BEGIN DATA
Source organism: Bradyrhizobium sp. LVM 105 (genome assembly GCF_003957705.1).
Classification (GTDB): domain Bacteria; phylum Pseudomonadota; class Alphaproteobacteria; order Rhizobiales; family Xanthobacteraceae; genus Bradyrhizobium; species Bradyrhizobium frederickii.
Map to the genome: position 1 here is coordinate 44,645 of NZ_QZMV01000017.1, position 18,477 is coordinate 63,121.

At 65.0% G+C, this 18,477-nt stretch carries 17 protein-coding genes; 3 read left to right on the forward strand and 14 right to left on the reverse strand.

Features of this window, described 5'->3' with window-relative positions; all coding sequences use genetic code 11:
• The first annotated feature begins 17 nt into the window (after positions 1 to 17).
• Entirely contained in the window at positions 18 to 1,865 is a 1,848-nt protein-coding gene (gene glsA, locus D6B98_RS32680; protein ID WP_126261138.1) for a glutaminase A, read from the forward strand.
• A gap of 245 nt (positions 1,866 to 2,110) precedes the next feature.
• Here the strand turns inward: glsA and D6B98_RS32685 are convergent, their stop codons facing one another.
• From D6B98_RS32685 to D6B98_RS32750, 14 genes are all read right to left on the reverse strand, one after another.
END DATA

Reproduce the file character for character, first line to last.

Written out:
Source organism: Bradyrhizobium sp. LVM 105 (genome assembly GCF_003957705.1).
Classification (GTDB): domain Bacteria; phylum Pseudomonadota; class Alphaproteobacteria; order Rhizobiales; family Xanthobacteraceae; genus Bradyrhizobium; species Bradyrhizobium frederickii.
Map to the genome: position 1 here is coordinate 44,645 of NZ_QZMV01000017.1, position 18,477 is coordinate 63,121.

At 65.0% G+C, this 18,477-nt stretch carries 17 protein-coding genes; 3 read left to right on the forward strand and 14 right to left on the reverse strand.

Features of this window, described 5'->3' with window-relative positions; all coding sequences use genetic code 11:
• The first annotated feature begins 17 nt into the window (after positions 1 to 17).
• Entirely contained in the window at positions 18 to 1,865 is a 1,848-nt protein-coding gene (gene glsA, locus D6B98_RS32680; protein ID WP_126261138.1) for a glutaminase A, read from the forward strand.
• A gap of 245 nt (positions 1,866 to 2,110) precedes the next feature.
• Here the strand turns inward: glsA and D6B98_RS32685 are convergent, their stop codons facing one another.
• From D6B98_RS32685 to D6B98_RS32750, 14 genes are all read right to left on the reverse strand, one after another.